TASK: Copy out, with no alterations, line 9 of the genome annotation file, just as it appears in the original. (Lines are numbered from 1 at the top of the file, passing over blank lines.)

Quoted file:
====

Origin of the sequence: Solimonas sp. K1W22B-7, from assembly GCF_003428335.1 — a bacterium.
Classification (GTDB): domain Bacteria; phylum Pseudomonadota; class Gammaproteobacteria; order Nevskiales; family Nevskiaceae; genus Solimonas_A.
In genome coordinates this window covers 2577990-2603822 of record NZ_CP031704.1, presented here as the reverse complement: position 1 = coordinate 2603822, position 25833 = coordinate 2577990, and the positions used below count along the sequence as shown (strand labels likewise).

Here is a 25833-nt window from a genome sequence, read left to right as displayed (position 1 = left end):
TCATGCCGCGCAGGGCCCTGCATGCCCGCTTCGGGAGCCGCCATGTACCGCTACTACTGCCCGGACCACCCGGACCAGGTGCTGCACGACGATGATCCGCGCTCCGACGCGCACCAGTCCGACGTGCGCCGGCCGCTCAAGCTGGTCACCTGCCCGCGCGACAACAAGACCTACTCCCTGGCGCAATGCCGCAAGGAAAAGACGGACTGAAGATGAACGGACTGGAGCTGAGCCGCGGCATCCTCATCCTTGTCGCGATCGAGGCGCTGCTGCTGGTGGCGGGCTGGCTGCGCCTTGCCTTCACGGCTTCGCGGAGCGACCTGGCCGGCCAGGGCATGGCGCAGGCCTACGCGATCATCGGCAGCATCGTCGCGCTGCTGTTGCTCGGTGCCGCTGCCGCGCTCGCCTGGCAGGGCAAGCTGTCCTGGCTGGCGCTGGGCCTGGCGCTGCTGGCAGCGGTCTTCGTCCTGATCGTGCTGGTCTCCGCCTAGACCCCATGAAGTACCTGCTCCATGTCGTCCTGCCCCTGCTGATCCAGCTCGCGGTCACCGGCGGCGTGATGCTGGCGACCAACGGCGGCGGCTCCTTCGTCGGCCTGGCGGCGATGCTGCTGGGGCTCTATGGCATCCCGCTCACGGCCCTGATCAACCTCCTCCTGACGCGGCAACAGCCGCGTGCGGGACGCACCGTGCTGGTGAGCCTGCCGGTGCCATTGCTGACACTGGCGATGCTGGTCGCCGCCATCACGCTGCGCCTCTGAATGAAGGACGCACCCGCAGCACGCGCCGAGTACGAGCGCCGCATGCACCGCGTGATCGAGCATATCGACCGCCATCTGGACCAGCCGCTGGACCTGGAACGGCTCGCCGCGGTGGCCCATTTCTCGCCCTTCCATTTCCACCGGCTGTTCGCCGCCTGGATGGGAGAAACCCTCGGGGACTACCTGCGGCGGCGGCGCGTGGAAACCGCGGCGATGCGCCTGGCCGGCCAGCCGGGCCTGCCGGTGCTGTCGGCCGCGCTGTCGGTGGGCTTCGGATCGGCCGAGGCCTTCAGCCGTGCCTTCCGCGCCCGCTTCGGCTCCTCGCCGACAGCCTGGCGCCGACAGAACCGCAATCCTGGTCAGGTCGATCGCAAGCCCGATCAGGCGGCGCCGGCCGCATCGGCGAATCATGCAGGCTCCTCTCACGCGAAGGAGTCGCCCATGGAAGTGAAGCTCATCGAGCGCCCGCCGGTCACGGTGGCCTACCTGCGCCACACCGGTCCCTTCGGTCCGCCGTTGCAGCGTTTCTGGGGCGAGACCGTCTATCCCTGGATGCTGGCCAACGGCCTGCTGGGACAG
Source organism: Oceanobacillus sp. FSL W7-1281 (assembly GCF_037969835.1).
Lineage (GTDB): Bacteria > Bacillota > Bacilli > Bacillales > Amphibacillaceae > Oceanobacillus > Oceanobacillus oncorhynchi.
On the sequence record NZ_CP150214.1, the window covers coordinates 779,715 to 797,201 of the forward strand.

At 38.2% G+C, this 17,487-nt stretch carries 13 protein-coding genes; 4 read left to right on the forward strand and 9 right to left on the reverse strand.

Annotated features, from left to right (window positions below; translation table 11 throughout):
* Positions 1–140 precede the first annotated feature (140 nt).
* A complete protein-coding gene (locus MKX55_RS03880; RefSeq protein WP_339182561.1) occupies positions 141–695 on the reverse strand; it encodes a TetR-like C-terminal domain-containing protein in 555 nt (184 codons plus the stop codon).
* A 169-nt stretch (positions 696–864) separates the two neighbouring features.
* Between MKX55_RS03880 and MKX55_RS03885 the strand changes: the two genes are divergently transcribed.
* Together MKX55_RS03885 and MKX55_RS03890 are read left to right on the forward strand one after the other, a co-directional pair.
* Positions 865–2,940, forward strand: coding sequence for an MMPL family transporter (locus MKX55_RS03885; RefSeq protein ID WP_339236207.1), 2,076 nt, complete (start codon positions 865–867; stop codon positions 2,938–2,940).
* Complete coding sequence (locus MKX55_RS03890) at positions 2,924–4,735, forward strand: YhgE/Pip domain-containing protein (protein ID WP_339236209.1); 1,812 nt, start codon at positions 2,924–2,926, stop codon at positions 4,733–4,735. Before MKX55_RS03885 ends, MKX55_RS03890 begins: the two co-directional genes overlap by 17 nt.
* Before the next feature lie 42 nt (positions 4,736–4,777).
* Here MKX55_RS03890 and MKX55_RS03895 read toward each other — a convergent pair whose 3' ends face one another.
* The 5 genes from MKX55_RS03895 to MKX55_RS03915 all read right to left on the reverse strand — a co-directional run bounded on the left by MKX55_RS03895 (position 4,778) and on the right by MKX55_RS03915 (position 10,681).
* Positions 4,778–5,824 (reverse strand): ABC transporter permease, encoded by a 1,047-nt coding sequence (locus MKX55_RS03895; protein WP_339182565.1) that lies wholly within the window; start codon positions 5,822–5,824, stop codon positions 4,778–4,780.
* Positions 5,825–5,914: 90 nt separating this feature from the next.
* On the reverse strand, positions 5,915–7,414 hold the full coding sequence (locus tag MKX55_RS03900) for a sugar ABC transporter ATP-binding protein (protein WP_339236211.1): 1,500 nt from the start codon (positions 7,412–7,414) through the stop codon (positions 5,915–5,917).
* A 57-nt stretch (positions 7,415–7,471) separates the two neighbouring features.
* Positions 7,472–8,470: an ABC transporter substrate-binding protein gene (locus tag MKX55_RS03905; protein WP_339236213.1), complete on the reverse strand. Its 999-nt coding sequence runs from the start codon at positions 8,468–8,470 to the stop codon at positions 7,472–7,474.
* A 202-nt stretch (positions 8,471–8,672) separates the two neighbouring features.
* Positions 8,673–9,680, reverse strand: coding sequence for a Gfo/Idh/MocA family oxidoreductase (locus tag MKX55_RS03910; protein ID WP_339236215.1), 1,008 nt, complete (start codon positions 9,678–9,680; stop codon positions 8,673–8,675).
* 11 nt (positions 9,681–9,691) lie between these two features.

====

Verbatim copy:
At 38.2% G+C, this 17,487-nt stretch carries 13 protein-coding genes; 4 read left to right on the forward strand and 9 right to left on the reverse strand.